Alan Wake is a game that sparked my interest from the get-go. The advertisements touted the main character as a troubled author. Doubled with my love of horror- both in video games and in literature- and I kept an eye on this until it came out. Like most games at the time, however, I had waited until it dropped in price a bit before actually diving in and purchasing.
Growing up reading the likes of Stephen King, John Saul, and Agatha Christie among a number of others, mystery and horror have permeated my media tastes for as long as I can remember. Despite having played through Alan Wake in the past, I found myself drawn to playing it again with a more critical eye. Much like re-reading one of your favorite novels from the past, having a host of life experiences between playthroughs can alter your perceptions and opinions of a game. With nearly ten years having passed since Alan Wake’s release, I was definitely intrigued about whether my views on it would change with another round in the author’s shoes. Continue reading
Genre: Horror Adventure
Games can pull you in for a number of reasons. The obvious ones involve an ongoing series and brand familiarity. Other can be promotional art and media buzz. Sometimes, it can be just as simple as a name and brief description. I can’t remember where or how exactly, but I do remember hearing about an indie horror game and aside from the title, I had no idea what it was about. That title?
Now, something you should know about me is that if you name anything something that appeals to my inner psyche, I’ll probably attempt to partake in it; cocktails, books, and obviously video games all fall under this umbrella. Speaking of Umbrella, Resident Evil is a big reason why the name Claire has cemented as a favorite of mine. I even named my second car “Claire”. It may sound oddly philosophical, but when you use a name in your title, you make a lot of mental connections for your potential audience.
For me, the combination of the title and the genre were enough to garner my attention. Looking into it, it seemed right up my alley and most likely, as with most of the games I buy on Steam, it was on sale. There was only so much to potentially lose so I took the plunge and decided to give it a whirl.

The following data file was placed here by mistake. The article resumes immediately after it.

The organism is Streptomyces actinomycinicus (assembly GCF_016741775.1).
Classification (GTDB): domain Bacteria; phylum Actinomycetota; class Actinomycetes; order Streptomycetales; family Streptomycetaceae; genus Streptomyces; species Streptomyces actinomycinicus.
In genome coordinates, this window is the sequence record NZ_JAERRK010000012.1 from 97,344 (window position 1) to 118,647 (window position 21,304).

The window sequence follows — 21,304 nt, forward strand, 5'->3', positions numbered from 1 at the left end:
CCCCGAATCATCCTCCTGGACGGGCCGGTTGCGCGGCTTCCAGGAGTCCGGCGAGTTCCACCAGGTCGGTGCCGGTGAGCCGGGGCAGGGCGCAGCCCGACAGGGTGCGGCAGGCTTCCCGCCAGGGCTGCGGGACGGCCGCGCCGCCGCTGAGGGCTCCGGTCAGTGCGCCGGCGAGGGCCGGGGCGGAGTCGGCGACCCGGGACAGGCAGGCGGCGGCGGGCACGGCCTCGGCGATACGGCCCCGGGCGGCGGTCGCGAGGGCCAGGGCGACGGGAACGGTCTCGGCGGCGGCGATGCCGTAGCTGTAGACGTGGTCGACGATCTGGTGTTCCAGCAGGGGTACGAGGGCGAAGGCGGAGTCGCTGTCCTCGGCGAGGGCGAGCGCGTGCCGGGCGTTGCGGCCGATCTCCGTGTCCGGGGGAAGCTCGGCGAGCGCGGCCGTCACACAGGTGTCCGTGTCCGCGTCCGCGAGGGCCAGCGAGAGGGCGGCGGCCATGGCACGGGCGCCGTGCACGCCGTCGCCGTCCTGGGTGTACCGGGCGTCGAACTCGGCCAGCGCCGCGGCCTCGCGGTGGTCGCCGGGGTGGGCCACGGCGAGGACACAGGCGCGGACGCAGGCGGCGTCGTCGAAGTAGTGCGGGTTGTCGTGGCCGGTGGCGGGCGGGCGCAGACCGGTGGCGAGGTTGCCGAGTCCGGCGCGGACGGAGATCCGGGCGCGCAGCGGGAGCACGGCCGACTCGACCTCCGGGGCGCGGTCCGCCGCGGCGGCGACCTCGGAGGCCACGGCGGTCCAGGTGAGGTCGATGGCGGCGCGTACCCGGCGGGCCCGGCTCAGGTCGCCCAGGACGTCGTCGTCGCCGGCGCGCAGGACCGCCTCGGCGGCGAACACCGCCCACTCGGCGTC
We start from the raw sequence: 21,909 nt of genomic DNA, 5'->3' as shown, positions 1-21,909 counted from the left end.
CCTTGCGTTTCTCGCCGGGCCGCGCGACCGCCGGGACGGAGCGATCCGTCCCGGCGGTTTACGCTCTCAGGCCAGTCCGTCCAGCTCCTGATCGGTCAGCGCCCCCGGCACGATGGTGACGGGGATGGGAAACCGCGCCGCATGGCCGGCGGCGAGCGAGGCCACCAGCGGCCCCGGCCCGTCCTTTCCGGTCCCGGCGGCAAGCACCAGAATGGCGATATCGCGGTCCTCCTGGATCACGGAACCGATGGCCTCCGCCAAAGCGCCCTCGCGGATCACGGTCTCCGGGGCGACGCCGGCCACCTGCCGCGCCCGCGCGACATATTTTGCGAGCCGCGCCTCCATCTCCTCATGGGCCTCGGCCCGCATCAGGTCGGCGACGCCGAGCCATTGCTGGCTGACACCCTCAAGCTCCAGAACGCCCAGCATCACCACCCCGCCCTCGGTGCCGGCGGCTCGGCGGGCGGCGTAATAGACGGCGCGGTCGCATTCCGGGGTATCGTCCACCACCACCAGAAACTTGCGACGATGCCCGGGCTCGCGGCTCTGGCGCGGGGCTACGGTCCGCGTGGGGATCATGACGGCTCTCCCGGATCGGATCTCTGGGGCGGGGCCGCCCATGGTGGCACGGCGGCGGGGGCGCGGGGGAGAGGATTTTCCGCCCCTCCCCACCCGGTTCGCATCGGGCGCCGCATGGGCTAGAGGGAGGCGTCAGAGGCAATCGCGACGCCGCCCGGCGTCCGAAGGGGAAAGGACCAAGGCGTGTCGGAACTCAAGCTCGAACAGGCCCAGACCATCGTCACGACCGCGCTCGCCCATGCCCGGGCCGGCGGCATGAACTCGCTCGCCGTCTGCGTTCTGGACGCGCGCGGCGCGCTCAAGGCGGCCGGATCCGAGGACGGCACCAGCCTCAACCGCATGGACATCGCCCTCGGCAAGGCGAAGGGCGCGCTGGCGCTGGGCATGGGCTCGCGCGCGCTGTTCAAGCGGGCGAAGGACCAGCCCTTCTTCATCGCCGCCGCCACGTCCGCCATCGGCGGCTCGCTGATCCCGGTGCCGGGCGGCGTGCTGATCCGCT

Back to the Future
Nintendo Entertainment System
Genre: Run-and-Gun Action
Here we are again. Another film adaptation game on the NES, another trial I have wittingly thrown myself into. I’ve made no secret of my love for the somewhat broken Friday the 13th and my enjoyment of the slightly-more-broken Nightmare on Elm Street. That said, those games are also based off of films that I love. Is it biased to give games leeway because we love the source material? Kind of. I still stand by the idea that Friday the 13th has more to offer than it gets credit for, at the very least.
That said, what happens when a game comes up for a property that you’re ambivalent about? Don’t get me wrong- I really enjoy the Back to the Future films. I didn’t grow up watching them every day or anything, though. In fact, I didn’t watch the entirety of the first film until sometime in my late high school career. I enjoyed it, but it doesn’t have the nostalgia factor that some of my favorites have.
I did, however, have vague memories of playing the game on Nintendo a while ago. My childhood mind had some recollections of near-impossible minigames and something about running down a street. For whatever reason, I decided that I wanted to try to fill in those gaps and go back to play Back to the Future now that I’ve grown a bit and found an appreciation for particular game design choices and gained more of a critical eye for ways older games could be improved on.
I’m sure you can already tell how this went, but let’s push forward and maybe we’ll learn a thing or two along the journey!